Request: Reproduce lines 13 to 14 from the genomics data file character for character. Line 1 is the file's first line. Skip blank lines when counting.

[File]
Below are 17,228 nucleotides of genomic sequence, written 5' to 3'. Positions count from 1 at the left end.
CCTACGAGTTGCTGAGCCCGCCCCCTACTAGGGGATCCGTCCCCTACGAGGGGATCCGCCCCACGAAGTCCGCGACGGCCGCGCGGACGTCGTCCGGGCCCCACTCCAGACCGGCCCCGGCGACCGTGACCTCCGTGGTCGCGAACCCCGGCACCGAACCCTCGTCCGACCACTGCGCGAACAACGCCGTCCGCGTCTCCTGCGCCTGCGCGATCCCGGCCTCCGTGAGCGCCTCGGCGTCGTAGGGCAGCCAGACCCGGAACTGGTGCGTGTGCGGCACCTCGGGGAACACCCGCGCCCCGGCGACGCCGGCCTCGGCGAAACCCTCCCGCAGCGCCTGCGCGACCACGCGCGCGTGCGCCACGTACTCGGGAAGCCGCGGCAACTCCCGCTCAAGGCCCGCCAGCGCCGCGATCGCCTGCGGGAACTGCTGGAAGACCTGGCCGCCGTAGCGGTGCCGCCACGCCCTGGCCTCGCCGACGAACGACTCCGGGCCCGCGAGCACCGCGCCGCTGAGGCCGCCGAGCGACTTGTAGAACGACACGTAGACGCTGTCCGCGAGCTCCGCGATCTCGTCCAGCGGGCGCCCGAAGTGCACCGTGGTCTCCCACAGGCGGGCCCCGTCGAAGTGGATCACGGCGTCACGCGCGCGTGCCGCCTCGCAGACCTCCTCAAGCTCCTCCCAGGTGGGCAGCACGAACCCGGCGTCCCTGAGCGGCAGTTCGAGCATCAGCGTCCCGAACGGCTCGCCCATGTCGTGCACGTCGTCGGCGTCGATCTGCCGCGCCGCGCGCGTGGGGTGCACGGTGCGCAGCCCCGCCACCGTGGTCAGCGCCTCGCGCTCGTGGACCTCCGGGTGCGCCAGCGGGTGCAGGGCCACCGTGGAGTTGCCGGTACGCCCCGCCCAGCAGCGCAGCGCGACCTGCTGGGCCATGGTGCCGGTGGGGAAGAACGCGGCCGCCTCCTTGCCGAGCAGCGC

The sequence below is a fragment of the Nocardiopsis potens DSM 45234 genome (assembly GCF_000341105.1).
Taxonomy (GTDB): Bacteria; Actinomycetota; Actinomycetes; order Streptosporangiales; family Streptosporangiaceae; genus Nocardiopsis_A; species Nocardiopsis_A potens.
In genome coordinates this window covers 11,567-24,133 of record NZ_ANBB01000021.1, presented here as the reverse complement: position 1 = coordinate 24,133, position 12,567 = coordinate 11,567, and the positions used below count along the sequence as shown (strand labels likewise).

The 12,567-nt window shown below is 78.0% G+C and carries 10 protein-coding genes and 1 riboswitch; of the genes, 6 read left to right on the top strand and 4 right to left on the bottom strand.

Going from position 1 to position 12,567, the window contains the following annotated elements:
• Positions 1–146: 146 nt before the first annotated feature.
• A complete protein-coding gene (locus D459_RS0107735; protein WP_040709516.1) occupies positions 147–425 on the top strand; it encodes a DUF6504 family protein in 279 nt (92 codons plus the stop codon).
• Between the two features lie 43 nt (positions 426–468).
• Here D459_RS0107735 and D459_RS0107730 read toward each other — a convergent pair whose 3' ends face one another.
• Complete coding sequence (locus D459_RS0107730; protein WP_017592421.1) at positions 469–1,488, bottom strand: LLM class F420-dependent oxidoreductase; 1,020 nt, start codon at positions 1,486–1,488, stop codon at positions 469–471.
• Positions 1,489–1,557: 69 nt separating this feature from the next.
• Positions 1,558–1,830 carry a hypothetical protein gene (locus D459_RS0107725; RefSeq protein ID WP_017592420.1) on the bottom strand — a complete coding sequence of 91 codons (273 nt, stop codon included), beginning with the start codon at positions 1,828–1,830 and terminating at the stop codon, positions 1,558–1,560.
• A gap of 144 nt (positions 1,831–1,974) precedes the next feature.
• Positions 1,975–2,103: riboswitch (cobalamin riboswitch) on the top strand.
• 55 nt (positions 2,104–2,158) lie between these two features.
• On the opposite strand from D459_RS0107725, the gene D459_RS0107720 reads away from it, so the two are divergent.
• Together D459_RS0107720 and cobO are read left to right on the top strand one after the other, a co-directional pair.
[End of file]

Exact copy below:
• Positions 1,489–1,557: 69 nt separating this feature from the next.
• Positions 1,558–1,830 carry a hypothetical protein gene (locus D459_RS0107725; RefSeq protein ID WP_017592420.1) on the bottom strand — a complete coding sequence of 91 codons (273 nt, stop codon included), beginning with the start codon at positions 1,828–1,830 and terminating at the stop codon, positions 1,558–1,560.